Legislation was introduced earlier this week that would help promote more opportunities in the trucking industry for women.
The Promoting Women in Trucking Workforce Act, sponsored by Reps. Mike Gallagher (R-Wisconsin) and Sharice Davids (D-Kansas) in the House and Sens. Jerry Moran (R-Kansas), Tammy Baldwin (D-Wisconsin), Deb Fischer (R-Nebraska) and Jon Tester (D-Montana) in the Senate.
The bills would, among other things, establish a “Women of Trucking Advisory Board” to better identify barriers to entry for women in the trucking industry. The board would be responsible for coordinating formal education and training programs, establishing mentorship opportunities for women in the industry, and enhancing outreach initiatives that are exclusive to women. The legislation also requires the FMCSA administrator to submit a report to Congress on the board’s findings and recommendations.
Moran originally introduced legislation like this in November of 2019. It died in the Senate Committee on Commerce, Science, and Transportation.
Yesterday's reintroduction of the proposed legislation was met with praise by trucking interests.
ATA provided these letters in support of the legislation, citing the growing and rewarding career opportunities to be found in trucking as demand for drivers continues to intensify in the years to come: “With a median salary of $54,585, health and retirement benefits, and potentially thousands of dollars in signing bonuses, trucking provides a stable, good-paying career to Americans. Empowering women to thrive in an industry that provides significant compensation and benefits packages achieves the twin aims of improving gender parity and tackling the growing truck driver shortage.”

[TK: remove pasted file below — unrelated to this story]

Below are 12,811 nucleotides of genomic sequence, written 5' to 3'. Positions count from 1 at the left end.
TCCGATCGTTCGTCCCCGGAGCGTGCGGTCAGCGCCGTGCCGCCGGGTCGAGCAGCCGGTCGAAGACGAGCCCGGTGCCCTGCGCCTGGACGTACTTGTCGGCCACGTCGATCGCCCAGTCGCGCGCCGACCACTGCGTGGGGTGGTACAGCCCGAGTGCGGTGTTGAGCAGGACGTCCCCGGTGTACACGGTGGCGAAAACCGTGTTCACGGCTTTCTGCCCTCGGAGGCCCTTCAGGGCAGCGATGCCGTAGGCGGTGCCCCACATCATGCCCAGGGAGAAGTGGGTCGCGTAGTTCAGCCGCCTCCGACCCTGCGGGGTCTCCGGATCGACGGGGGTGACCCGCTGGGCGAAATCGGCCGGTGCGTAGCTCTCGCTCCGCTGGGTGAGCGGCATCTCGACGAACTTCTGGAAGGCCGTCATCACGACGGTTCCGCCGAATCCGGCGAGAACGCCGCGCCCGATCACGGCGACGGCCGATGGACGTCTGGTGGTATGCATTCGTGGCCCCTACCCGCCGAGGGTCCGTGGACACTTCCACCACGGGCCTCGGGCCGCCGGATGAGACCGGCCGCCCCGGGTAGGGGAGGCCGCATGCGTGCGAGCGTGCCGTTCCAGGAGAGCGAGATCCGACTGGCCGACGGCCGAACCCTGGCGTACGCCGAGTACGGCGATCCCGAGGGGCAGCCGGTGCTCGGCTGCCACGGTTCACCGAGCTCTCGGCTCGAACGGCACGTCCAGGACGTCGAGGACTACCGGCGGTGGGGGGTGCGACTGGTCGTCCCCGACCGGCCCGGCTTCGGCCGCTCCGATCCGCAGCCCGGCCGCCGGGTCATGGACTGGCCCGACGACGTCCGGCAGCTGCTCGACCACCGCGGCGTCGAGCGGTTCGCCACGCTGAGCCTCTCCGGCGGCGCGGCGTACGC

Women in Trucking Association also praised the legislation.
“By creating an advisory board to utilize the expertise and resources of the Federal Motor Carrier Administration and the members of the board, we can increase the opportunities for women as drivers, technicians, owners, trainers and in other relevant career roles,” said Women in Trucking Association President and CEO Ellie Voie. “Although women have strengthened their presence in (the) supply chain in the past few years, we know there are still issues that cause women to reject a transportation career. Our goal is to better identify these concerns and address them to create a more diverse industry. I look forward to working with you and your office in advancing this bill.”
The Owner-Operator Independent Drivers Association weighed in as well.
“Working with Congress to make careers in trucking appealing, sustainable and successful for anyone who wants to enter our industry is a priority for the Owner-Operator Independent Drivers Association,” said Owner-Operator Independent Drivers Association President Todd Spencer. “We support the Promoting Women in Trucking Workforce Act because it will not only help more women begin careers in trucking but will improve conditions for drivers currently behind the wheel. Some of the safest and most successful truckers on the road today are female members of OOIDA. We commend the sponsors of this legislation for ensuring their unique perspective and experience as small business owners will play an integral role in efforts to promote women in trucking.”